In the silent moment before the alarm makes its declaration of the birth of the day, I wait, awake. Outside my window the main road is silent, a petulant child trying to see how long she can hold her breath as if it can stop the day from starting.

spark of life
measured in two movements
light follows dark

The fanfare of the hourly news is followed by the burst of exhalation: the rapid, rasping, laboured breath of rubber on bitumen. It is a too-quick heartbeat, and if I lie here long enough I hear the rise and fall of cars. They lumber away, wheezing their way up the hill hoping the lights turn red to catch their breath again.

If I hit the ‘snooze’ button, I can pretend the news never happened and the breaths taken outside my window are nothing more than the wind playing with the trees shaking their thoughts onto the ground.

I want to see how long I can hold my breath until I find a pencil and a scrap of paper to keep tally. They will be filed in pockets of jeans, jackets and shirts, ensuring the stipend is not exhausted, and hoping the remainder can be carried over to the following day.

receipts kept in pockets
fall with autumn’s grace
kindling for the fire

Gunning Station

I only met you once in real life, officially, when I stood on your platform, my toes deliberately hanging over the edge, uncertain if a train was due to arrive.

Our first, formal introduction, where the firm handshake betrayed the frailty of the weatherboard spruced with a fresh coat of beige and capped with terracotta coloured corrugated iron. The blue Countrylink sign on each of the matching seats announced your name.

I felt the awkward familiarity of meeting a robust memory known only from photographs and second hand reminisces, seeing the aged decrepitude beyond. A faded discolouration, a tea-soaked sepia superimposed over the glare of a late winter’s afternoon.

shadow obscures
the printed timetable
a faded memory

A place as familiar as a Sunday lunch of roast lamb and vegetables, gravy thickened from the pan, linen napkins, silver cutlery and the lingering scent of tobacco rolled through your fingers. The smoke drifts up in curls like the steam engines who once waited on shunting lines now no longer connected.

Five generations of my wife’s family including her lived at some point in the stationmaster’s house on the hill overlooking the station. I look at the corrugated iron, rusting in the silence while paint peels off stone walls in a town redefining its face with brick veneer, upmarket cafes and gentrified real estate.

I walk the length of one platform, descend the ramp to cross the tracks and feel the rebellious rush of stepping over the rails. I half expect, even want, a passenger train or freight train to crest the curve and suggest that the pulse, however thready, exists for at least one more day. But none come.

I walk the length of the other platform and reach the boundaries of a circumscribed world defined by memories that are not my own.

Experimenting with Storybird

I came across the Storybird website during the week and was initially reluctant to sign up for the free account (yet another log in to remember) but I gave it a crack.

You can do three things with it

  1. write poetry
  2. write a picture book
  3. write a chapter book/novel

You use the images as a stimulus to create a piece of work.

You can write for the following age groups.


I began experimenting with poetry. You take a single image and are given a random selection of words. Think Magnetic Poetry for your fridge.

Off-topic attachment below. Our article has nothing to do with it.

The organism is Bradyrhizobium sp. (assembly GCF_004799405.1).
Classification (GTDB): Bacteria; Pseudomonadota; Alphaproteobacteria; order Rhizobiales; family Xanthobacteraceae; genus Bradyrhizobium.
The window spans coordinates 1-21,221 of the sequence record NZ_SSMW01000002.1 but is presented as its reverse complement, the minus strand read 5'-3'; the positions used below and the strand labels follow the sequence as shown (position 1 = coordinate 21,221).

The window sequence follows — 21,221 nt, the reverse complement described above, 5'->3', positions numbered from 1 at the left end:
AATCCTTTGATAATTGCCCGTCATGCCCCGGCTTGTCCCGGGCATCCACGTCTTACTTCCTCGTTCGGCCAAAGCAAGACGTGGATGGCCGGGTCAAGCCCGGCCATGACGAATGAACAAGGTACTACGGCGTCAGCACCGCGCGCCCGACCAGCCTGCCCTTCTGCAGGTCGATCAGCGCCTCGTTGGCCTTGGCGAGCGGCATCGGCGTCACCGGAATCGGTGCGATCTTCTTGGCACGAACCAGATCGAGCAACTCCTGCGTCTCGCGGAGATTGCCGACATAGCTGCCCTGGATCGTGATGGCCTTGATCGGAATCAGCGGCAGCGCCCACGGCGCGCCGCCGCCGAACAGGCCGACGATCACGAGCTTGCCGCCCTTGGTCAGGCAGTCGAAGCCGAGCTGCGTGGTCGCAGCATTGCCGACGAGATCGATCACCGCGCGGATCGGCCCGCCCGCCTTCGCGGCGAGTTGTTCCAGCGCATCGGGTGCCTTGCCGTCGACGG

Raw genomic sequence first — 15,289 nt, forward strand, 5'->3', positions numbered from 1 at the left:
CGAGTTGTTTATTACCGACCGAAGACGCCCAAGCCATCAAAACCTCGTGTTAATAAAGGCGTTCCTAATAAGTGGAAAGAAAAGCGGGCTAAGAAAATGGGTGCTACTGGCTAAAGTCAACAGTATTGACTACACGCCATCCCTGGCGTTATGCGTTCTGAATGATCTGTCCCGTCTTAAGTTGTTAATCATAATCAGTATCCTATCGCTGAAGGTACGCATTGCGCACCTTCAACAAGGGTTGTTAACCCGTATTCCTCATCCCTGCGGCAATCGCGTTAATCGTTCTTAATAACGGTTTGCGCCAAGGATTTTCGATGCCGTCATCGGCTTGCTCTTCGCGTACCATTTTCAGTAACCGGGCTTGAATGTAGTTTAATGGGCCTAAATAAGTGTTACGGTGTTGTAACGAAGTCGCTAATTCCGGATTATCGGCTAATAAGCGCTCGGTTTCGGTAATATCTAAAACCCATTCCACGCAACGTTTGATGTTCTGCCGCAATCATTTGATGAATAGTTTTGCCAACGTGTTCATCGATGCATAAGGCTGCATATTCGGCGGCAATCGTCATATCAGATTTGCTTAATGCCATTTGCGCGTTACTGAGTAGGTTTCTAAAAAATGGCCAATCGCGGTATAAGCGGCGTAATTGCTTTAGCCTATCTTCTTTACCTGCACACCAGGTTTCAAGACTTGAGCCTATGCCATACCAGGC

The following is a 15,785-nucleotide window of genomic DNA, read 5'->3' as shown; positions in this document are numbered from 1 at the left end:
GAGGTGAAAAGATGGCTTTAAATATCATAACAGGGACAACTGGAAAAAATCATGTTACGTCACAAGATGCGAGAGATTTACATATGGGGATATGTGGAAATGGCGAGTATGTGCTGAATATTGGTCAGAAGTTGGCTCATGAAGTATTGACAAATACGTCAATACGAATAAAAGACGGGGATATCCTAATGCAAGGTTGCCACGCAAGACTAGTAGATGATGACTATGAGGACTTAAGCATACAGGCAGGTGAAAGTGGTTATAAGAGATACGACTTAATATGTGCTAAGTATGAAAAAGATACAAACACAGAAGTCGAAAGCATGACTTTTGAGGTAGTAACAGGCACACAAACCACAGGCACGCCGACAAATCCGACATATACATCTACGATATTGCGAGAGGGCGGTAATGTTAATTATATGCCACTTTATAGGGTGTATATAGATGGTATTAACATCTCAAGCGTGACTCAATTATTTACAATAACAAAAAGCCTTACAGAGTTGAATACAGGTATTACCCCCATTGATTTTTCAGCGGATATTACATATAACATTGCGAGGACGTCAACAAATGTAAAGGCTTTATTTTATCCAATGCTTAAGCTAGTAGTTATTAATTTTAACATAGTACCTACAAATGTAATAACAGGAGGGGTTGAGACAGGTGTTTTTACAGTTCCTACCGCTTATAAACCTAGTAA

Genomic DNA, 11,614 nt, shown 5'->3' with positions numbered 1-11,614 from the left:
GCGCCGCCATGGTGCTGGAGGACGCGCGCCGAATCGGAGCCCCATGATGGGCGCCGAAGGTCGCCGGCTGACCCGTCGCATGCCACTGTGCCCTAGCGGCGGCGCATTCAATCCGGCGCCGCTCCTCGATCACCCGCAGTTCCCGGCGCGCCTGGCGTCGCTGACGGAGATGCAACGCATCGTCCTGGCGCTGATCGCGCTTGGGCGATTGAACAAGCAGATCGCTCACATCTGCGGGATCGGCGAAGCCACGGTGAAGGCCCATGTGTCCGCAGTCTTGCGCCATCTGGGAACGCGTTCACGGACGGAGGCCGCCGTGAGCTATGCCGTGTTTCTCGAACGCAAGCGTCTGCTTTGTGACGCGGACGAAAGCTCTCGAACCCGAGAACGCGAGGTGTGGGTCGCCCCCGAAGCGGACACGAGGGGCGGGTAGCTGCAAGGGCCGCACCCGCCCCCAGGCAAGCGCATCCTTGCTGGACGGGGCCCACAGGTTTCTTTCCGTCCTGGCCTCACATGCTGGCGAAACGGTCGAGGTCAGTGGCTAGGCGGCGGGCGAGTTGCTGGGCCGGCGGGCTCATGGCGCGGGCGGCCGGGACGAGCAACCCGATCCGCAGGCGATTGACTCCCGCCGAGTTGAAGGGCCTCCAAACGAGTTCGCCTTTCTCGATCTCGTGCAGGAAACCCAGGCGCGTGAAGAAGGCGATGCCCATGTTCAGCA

You are limited with the words you are given and this can sometimes be a frustration. However, the limited vocabulary makes you focus on what you can do with the words at hand. Sometimes the words are almost useless and you scrap it and start again.


These are some poems I have created.

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I also have a picture book using a haibun(a mixture of prose and haiku) as an experiment. I was limited by the number of images provided to create a strong narrative.

Before a picture book is ‘published’ it is vetted by the site. I found my story had been approved within less than 24 hours. I suspect this is due to the broad audience range available.

I can see this being a good tool from an educator’s point of view as a way of helping students experiment with language, create their own stories with visuals already created (artists can also submit their work for use but I do not know how they are supported and/or paid).

It is useful for a 10 minute creative break, or something to spark your imagination if you’re feeling stifled.

I am not sure how far to go with it but for the moment it is a fun, creative way to pass the time and get you thinking and creating. It may lead to other works or ideas. Ultimately it’s another tool you can use to be creative.

Life Doesn’t Follow the Archetypal Structure

Why should stories follow a 3 or 5 Act structure when life doesn’t?

I posed the question on Twitter to see what responses might be generated. I received a couple. One went off on a philosophical tangent. And my answer is already given.

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I suspect there is a field of narrative sociology (now there’s topic for a PhD) where this might apply and I remembered one of my twitter connections who is doing something like this.

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I write stories where I follow the practiced methodology of the 3- or 5- Act structure, following the characters’ development and complications. It is the fundamental aspect of story telling you can find on most writing blogs. Other experimental forms still adhere to this idea in some tangential form or another.

You can start the Ira Glass research here.

Life is chaotic, messy, rhythmic, cyclical, disorganised, organised, coincidental, planned.

The takeaway is this: we codify experience to make it easier to understand.

Your response?